Tuesday, January 24, 2012

Downton Abbey Readalikes



Welcome to my new obsession: Downton Abbey!

Actually, I'm late to the party on this one. You probably know all about Downton Abbey and are wondering if I've been living under a rock! But just in case you've been under that rock with me, Downton Abbey is a British TV series set before and during World War I. 

The story follows the lives of an aristocratic family and their household servants as they weather tumultuous times along with a great deal of scheming and scandal. There are gorgeous costumes, an opulent manor, and the MOST AMAZING one-liners delivered by Dame Maggie Smith. Visit the official Downton Abbey website to learn more.

The show premiered on British television in the Fall of 2010. The first season is available on Blu-ray or Netflix instant, and the second season is currently airing on PBS in the US. My husband and I (and just about everyone we know) are hooked

And, of course, part of being a librarian means that when I get hooked on something, I immediately think: now, what kind of books go with this?

YA Lit for Downton Abbey Fans



The Watch that Ends the Night
, by Allan Wolf


The events of Downton Abbey are set in motion by the sinking of the Titanic, and this novel in verse explores the famous tragedy from multiple perspectives, from first class to third class, including the fictionalized perspectives of real historical figures, and even gives a voice to the iceberg.

Downton fans will enjoy the exploration of social stratification and a forbidden romance.




The Luxe, by Anna Godbersen

This four-volume series, touted as Gossip Girl for the Gilded Age, takes place a decade or so before Downton Abbey and is set in New York rather than England, but the fast-moving plot features the same types of class issues, romantic entanglements, desperate scheming, stunning fashion, and the occasional scandal. Well, okay-- in this series, it's more than the occasional scandal...

Not quite as refined as Downton, but a very fun page-turner nonetheless.




I Capture the Castle, by Dodie Smith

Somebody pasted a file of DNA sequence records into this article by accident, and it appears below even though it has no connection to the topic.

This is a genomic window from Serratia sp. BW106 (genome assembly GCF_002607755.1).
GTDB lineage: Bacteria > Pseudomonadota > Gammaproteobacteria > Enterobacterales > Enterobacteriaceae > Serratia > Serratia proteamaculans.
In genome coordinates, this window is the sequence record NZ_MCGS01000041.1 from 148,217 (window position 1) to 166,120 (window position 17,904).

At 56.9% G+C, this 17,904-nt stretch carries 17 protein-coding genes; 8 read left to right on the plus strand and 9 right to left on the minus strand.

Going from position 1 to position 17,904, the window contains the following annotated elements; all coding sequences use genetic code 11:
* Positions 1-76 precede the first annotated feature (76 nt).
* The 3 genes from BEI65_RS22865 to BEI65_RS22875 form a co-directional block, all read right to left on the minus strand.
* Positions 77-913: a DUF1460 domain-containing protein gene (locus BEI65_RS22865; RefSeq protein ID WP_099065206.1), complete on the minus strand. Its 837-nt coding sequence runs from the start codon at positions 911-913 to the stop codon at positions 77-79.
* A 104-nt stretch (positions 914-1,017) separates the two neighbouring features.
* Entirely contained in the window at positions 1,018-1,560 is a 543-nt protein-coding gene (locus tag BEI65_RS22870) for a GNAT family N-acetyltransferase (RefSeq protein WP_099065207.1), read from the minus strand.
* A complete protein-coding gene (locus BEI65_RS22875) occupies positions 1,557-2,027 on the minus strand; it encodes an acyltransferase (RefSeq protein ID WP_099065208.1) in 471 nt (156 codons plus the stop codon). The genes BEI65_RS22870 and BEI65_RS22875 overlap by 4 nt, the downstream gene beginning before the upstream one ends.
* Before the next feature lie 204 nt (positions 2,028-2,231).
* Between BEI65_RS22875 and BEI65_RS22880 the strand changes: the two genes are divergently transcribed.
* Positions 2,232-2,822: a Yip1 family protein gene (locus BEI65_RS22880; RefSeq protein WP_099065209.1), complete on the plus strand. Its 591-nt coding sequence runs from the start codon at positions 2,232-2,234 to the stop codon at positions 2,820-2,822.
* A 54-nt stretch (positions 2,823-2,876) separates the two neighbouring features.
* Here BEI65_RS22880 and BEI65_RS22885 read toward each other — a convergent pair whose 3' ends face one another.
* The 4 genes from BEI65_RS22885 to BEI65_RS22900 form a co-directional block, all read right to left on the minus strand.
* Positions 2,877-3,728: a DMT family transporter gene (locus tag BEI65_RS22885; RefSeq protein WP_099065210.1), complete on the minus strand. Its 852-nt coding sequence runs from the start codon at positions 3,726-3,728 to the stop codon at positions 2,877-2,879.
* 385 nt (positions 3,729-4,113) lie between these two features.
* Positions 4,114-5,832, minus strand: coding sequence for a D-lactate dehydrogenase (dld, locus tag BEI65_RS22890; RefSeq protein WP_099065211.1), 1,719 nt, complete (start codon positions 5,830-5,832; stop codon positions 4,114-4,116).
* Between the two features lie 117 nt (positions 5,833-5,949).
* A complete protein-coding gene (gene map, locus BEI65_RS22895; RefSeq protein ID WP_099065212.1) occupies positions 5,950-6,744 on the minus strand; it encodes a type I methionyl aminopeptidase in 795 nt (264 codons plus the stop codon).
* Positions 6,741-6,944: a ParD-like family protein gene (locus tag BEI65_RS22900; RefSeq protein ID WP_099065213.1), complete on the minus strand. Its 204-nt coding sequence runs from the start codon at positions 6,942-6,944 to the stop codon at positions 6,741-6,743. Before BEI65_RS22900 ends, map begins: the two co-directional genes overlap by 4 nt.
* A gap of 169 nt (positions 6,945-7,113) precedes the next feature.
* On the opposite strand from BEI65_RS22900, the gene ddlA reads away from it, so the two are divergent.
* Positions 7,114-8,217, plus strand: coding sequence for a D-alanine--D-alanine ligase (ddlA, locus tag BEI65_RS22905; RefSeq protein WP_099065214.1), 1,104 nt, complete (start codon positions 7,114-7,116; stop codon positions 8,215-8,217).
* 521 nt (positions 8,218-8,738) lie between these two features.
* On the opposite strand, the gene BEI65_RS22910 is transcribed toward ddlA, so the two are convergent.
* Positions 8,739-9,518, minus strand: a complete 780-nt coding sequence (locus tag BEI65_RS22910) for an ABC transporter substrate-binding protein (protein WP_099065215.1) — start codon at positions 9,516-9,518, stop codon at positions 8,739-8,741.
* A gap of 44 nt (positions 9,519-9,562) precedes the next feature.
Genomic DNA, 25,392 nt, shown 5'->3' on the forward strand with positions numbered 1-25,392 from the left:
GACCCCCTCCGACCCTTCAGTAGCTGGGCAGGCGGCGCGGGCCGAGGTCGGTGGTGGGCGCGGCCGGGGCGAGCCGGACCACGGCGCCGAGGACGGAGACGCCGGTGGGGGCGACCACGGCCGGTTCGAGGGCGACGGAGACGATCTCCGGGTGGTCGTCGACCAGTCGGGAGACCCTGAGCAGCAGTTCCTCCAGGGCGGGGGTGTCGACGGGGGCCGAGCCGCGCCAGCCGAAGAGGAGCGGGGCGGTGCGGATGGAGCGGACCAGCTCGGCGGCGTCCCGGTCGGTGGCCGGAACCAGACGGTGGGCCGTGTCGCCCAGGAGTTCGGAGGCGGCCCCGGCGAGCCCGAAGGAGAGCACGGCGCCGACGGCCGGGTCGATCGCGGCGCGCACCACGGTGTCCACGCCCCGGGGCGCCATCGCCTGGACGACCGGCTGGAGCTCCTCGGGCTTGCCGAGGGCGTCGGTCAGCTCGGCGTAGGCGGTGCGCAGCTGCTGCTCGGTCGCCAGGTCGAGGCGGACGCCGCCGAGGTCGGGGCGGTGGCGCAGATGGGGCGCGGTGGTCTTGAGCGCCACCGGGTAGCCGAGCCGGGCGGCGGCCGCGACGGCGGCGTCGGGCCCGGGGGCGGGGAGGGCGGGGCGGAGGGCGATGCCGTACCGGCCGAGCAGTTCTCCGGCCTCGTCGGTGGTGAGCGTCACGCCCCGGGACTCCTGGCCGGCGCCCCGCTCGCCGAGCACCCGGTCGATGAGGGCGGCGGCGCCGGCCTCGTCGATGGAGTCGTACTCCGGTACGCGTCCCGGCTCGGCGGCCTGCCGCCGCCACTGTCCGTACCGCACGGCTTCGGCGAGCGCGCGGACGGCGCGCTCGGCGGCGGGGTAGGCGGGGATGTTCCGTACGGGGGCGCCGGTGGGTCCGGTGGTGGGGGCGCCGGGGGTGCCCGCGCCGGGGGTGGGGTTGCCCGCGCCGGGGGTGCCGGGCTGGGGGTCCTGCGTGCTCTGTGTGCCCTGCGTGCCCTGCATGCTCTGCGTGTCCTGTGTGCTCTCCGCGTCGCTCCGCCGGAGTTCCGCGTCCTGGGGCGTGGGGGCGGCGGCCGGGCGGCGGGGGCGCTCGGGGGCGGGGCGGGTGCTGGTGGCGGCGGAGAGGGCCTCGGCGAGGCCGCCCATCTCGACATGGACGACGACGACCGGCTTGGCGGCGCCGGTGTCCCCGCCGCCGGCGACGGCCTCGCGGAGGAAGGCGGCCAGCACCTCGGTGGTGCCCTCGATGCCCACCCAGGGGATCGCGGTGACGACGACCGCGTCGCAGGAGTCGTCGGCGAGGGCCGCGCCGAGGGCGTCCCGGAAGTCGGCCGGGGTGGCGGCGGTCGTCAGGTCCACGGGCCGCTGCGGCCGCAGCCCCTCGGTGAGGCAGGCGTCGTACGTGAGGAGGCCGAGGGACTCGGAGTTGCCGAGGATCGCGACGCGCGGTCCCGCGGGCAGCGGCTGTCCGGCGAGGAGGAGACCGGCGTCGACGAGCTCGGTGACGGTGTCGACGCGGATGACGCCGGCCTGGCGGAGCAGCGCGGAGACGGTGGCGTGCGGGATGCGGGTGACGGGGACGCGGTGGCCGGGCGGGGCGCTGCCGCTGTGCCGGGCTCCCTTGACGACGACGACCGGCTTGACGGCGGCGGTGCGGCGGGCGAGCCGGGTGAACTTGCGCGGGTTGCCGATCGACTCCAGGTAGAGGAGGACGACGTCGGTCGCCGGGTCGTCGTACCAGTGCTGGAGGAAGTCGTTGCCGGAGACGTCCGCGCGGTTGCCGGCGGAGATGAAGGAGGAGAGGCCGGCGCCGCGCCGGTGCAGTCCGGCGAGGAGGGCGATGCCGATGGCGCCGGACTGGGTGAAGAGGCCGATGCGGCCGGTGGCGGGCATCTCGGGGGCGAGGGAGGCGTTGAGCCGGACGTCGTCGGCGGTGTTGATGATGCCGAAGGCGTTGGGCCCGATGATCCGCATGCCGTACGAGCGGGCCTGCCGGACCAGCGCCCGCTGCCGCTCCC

Fast forward a few decades beyond Downton Abbey to meet a pair of sisters competing for marriage prospects for both romance and financial gain.

Downton fans will revel in the English countryside setting, the opposing perspectives and goals of the two sisters, and the alluring presence of a castle (though it's a fairly decrepit one in this case). A lovely and romantic read.



Sisters of Glass
, by Stephanie Hemphill


Now take your time machine back a few hundred years to 15th century Venice, and you have another pair of sisters at odds with each other over the topic of marriage.

Once again, one sister must marry for money and status in order to secure the entire family's prospects. The author deftly illustrates how very little agency young women had before modern times, and how much depended on a good marriage-- familiar themes for Downton viewers.



Children's Lit for Downton Abbey Fans

The Betsy-Tacy series, by Maud Hart Lovelace

This wholesome picture of life in turn-of-the-century Minnesota has decidedly less scandal than Downton, but the Edwardian fashion descriptions are divine. Merry Widow hats! Hobble skirts! Any fan of Lady Mary's wardrobe will appreciate Betsy's taste in clothes, too.

Begin with Heaven to Betsy, in which Betsy goes to high school. The highlight of this series for Downton fans may be Betsy's fabulous pre-war European tour in 1914 in Betsy and the Great World.


Charlotte Sometimes
, by Penelope Farmer


One of my all-time favorites, this eerie little book- part speculative fiction, part historical fiction- has a World War I era setting that may interest Downton Abbey fans.

A young English girl, Charlotte, goes to boarding school during the 1960s and slips back in time to 1918, mysteriously changing places with a girl there named Clare. It's a philosophical exploration of identity, and the details of life in 1918, with the war's ever-present effects on day-to-day living, are fascinating.




Rilla of Ingleside
, by L.M. Montgomery 

The final volume of Montgomery's famous Anne of Green Gables series chronicles the coming-of-age of Anne's youngest daughter on the Canadian home front during World War I. The theme of war changing all aspects of life and society will resonate with Downton Abbey viewers, as Rilla starts out as a fairly frivolous, sheltered young girl and grows into a strong, capable woman.

I think she'd get along well with Lady Sybil.